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I hope this is the correct Stackexchange to ask this question.

I am trying to know : What is the current status of knowledge regarding human vision and pattern recognition.

More specifically,

  1. How does the human eye read signals from the cone cells? Is it row by row, column by column like a computer? or or there other things happening ?
  2. When detecting, say, an edge, or a connected component - does the human eye continue searching row by row? or does it jumpimmediately to the next neighbor? Are human cone cells arranged in arectangular gird with 8 neighbors per cone besides for the edges?(my guess is no). Then how are the neighbors addressed? Does somerace condition occur?

As you can see, I am not a biologist, I am a physicist working with computer vision. I have moderate knowledge of anatomy, but I am willing to learn.

Thank you

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This is a potentially very very broad question, but I'll try to provide a simple answer that addresses the biggest misconceptions.

First of all, animal vision (and brains more generally) is massively parallel. There may be some serial processing steps, but these are also massively parallel. Computers need to digest information into stereotyped operations that can be executed on a CPU. The brain has separate dedicated machinery to each point in space for early vision, so there is no need to process individual "lines" or points in sequence: it all happens at once.

Photoreceptor inputs are converted into center-surround receptive fields in retinal ganglion cells, where light in the center excites and light in the surround suppresses (ON-center cells), or vice versa (OFF-center cells). These receptive fields are then transmitted to thalamus (the lateral geniculate nucleus), and from there to V1, primary visual cortex.

You can then combine many of these circular receptive fields to detect straight edges, like this:

From https://grey.colorado.edu/CompCogNeuro/index.php/CCNBook/Perception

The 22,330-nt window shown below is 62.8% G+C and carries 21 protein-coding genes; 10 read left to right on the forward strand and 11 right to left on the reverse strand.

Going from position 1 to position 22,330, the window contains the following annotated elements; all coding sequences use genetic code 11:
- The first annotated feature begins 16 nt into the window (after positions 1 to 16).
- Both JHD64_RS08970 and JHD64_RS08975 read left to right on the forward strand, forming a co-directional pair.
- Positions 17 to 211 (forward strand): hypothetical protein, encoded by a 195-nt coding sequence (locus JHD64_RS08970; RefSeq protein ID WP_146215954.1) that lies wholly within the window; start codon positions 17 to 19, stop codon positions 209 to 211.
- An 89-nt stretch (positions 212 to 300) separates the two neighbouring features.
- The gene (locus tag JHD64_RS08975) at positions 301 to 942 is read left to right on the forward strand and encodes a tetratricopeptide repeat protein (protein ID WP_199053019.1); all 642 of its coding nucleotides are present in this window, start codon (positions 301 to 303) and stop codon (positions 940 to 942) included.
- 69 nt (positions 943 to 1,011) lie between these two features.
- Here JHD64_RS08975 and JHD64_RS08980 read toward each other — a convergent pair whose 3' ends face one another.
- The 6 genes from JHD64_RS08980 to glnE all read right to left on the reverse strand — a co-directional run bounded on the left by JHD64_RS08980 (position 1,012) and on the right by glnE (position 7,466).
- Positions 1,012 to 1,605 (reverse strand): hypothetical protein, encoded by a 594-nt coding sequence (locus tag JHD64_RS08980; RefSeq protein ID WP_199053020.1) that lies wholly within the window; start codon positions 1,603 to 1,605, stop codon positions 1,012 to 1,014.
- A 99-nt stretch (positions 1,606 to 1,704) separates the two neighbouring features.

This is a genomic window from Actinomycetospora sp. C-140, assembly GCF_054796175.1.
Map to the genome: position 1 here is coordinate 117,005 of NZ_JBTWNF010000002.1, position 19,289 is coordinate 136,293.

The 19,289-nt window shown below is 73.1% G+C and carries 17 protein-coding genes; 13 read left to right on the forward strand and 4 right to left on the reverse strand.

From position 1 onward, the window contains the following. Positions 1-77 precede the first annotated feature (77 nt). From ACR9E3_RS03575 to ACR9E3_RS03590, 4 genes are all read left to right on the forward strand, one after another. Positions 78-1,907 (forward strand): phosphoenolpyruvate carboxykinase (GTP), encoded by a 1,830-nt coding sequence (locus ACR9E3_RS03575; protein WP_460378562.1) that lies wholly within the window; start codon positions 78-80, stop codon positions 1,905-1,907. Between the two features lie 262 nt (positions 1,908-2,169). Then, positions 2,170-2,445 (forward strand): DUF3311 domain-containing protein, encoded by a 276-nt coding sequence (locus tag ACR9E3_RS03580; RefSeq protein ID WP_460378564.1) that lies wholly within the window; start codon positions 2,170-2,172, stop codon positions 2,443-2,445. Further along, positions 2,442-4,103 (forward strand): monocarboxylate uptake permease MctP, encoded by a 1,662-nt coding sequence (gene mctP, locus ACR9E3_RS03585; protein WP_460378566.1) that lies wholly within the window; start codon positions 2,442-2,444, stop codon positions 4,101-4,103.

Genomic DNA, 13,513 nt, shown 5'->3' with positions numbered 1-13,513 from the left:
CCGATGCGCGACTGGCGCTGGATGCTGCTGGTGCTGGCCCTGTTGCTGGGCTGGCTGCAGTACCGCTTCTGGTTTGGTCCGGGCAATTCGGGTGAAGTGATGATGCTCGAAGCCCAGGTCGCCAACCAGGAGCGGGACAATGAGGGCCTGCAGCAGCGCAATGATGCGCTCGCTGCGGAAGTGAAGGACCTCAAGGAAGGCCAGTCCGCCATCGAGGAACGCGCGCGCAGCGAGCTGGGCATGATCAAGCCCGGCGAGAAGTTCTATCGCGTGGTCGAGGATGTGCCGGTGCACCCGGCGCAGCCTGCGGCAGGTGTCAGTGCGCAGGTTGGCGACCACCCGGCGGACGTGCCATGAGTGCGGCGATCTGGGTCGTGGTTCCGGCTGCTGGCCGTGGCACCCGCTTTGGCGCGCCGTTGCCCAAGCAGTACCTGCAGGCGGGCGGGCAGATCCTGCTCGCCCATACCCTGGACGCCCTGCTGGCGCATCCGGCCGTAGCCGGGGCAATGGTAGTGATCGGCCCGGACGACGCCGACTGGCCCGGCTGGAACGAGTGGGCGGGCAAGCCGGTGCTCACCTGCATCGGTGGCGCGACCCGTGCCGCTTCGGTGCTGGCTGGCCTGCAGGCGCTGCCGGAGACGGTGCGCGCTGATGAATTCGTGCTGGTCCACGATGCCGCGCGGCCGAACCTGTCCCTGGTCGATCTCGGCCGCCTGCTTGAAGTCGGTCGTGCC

The cells in V1 that respond to these "edges" are called "simple cells"; there are also "complex cells" that have more complicated receptive fields, and other sensitivity like to motion and color. Some computer vision strategies end up producing receptive fields that look a lot like the ones found in early visual areas, the earliest ones built out of Gaussian-filtered sin waves.

From V1, there are higher order visual areas that respond to things like shapes, motion, optic flow, etc.

Basic neuroscience textbooks tend to contain a lot of information on the early visual system, Purves Neuroscience is a good example, any edition is fine:

Purves, D., Augustine, G. J., Fitzpatrick, D., Hall, W. C., LaMantia, A. S., McNamara, J. O., & White, L. E. (2014). Neuroscience, 2008. De Boeck, Sinauer, Sunderland, Mass.

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  • $\begingroup$ In this image, the edge has a particular axis. and thus will detect only one particular edge. Are there then many V1 cells responsible for many axes and sizes in different subfields of the frame of vision? and are the input to the V1 now completely parallel? $\endgroup$ – Sean Sep 10 at 18:26
  • $\begingroup$ i am reading you link - and i will hopefully understand more soon $\endgroup$ – Sean Sep 10 at 18:26
  • $\begingroup$ @Sean Yes. Many orientations, spatial scales, etc. There are lots more in the area responsible for the fovea, peripheral vision is more vague. $\endgroup$ – Bryan Krause Sep 10 at 18:28
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    $\begingroup$ @Sean I'd recommend starting with a basic neuroscience textbook; vision is often used as a model system in neurobiology and these texts have extensive sections on vision. Purves' "Neuroscience" or Kandel's "Principles of Neural Science" are good choices. Even Wikipedia is okay for background. For the visual processing hierarchy, Felleman & Van Essen 1991 is probably the canonical reference. $\endgroup$ – Bryan Krause Sep 10 at 19:20
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    $\begingroup$ The lecture notes I linked above from the University of Colorado are also a good intro. $\endgroup$ – Bryan Krause Sep 10 at 19:22

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